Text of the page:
SSEN's Weather Watch for January 2018
Our winter weather is being typically volatile and that also goes for other parts of the world too. Storm Caroline and Storm Dylan brought unsettled weather to parts of the UK and Ireland in December, and just recently a major winter storm hit eastern parts of the USA.
The satellite photo (which is credited to the Met Office and can be seen in the image on our main page) shows both the swirl of cloud as the low pressure was intensifying, as well as lying snow across parts of Georgia and the Carolinas.
Over in western Russia, temperatures have been well above average for the time of year – night values have stayed above freezing in Moscow this last week but they typically fall to minus 15 degrees. It’s been just the opposite in South Korea and Japan with a prolonged cold snap, and a subtropical storm is disrupting summer in parts of New Zealand at the moment with strong winds, heavy rain and flooding.
Coming back home now and looking at the prospects for January, high pressure will develop across Scotland through the weekend and start of this week as night-time temperatures fall rapidly under the clear skies. We’re expecting values down to minus 5 in Aberdeen, Edinburgh and Glasgow, minus 7 in Inverness and minus 9 degrees for Perth. This brief cold snap will probably be the most severe of the month. Our forecast is based on the expectation that the high pressure will move away to the east and as a result the Atlantic weather patterns will start to arrive.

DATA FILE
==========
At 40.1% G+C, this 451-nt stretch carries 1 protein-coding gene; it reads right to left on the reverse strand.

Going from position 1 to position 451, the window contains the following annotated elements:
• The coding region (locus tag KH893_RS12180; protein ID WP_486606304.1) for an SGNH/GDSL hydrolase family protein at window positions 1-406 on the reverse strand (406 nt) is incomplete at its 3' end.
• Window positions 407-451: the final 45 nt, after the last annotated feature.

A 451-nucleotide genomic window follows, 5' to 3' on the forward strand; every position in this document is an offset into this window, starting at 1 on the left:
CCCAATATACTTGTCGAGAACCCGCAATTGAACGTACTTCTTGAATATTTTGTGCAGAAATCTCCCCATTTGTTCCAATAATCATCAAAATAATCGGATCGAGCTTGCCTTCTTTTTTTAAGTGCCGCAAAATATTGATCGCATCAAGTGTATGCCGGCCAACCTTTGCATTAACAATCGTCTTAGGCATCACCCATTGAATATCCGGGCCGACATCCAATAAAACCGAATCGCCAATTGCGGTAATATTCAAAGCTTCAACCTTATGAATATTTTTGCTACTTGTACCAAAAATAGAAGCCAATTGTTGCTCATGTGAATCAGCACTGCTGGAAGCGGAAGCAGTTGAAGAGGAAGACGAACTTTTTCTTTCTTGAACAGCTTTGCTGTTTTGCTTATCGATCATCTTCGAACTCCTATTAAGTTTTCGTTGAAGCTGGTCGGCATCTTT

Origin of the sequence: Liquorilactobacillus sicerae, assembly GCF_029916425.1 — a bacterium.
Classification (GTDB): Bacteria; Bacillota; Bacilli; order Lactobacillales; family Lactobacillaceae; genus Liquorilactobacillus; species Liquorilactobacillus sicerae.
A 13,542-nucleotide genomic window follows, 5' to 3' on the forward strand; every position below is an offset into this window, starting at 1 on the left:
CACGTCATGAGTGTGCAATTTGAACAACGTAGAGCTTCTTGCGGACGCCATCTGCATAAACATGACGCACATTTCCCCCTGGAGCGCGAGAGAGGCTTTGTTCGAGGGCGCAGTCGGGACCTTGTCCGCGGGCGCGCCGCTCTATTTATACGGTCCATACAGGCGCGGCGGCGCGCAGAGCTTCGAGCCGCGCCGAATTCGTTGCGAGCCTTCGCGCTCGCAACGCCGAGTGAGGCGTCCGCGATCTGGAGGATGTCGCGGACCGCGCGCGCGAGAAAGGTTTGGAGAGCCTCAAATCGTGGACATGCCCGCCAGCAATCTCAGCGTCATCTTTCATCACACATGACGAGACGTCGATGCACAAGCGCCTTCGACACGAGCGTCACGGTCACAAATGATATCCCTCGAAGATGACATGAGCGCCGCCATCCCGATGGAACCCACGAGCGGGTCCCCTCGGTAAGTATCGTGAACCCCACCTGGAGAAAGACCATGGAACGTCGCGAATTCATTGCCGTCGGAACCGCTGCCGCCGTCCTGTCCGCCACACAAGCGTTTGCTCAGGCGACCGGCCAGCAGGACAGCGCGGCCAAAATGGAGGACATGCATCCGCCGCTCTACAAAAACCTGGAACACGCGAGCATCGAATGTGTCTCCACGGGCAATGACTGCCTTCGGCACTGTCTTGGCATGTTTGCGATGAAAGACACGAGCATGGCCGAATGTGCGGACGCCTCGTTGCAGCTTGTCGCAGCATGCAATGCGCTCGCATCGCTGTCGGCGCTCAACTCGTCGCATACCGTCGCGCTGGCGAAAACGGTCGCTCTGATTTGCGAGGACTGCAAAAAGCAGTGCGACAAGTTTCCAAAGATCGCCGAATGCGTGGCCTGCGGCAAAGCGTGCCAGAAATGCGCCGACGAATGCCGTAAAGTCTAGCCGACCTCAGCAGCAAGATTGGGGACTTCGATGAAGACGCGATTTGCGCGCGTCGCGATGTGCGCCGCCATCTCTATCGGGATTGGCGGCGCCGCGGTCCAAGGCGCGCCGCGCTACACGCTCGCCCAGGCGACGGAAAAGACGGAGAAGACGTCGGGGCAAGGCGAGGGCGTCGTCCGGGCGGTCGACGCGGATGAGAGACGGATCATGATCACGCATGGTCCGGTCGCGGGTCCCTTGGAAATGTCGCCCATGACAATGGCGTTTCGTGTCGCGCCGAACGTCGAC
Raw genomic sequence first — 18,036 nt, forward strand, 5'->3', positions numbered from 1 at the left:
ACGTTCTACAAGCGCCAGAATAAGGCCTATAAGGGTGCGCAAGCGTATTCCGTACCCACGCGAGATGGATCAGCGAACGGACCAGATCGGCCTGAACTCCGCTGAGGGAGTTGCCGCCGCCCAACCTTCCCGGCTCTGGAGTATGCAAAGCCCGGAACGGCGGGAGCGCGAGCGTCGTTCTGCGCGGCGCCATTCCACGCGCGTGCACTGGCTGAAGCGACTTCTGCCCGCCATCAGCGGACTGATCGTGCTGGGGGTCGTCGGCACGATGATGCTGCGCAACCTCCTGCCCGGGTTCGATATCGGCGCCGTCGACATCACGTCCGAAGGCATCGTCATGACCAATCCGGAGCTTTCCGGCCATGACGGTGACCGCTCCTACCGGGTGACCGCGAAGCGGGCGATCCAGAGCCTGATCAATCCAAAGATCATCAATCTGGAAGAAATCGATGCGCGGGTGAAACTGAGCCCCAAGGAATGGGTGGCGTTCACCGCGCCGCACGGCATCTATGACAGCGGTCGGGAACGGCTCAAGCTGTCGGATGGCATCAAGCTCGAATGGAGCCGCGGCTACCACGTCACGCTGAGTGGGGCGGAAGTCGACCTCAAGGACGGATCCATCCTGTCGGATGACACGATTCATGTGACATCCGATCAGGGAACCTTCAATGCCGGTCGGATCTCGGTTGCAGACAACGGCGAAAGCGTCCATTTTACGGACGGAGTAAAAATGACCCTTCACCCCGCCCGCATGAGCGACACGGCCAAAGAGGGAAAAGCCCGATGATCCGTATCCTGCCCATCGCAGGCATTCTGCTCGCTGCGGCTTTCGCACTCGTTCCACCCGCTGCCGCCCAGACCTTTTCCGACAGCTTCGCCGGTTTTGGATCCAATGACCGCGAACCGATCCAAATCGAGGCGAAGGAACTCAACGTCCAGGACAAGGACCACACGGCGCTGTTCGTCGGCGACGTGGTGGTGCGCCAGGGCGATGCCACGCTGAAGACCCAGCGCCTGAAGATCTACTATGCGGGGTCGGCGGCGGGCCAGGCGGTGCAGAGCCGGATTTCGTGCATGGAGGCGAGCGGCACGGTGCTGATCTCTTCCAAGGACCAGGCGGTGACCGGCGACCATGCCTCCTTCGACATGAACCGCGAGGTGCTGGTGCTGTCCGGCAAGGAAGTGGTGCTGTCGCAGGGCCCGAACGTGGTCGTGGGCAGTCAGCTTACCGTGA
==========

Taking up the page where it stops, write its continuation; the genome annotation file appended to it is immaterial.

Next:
So for the middle part of January, we’ll find low pressure swinging in to bring spells of wet and windy weather. This unsettled weather regime is likely to last through the second part of the month too.
The map above (credited to MetDesk) shows the forecast weather map for the period 15-20 January. The main low pressure centre will be near Iceland and the high pressure will stay to the west of Portugal. The strong westerly winds blowing in from the nearby Atlantic will limit the risk of cold snaps and keep the changeable weather pattern going.
As a result, rainfall, wind speeds and sunshine levels are likely to be above average. And for anyone heading to the Alps for a great skiing holiday – you should be treated to plenty of snow.
If we see any signs of a significant change to the jet stream pattern, we’ll update the blog.
For more weather information you can follow our senior meteorologist, Simon Cardy on twitter @weather_king.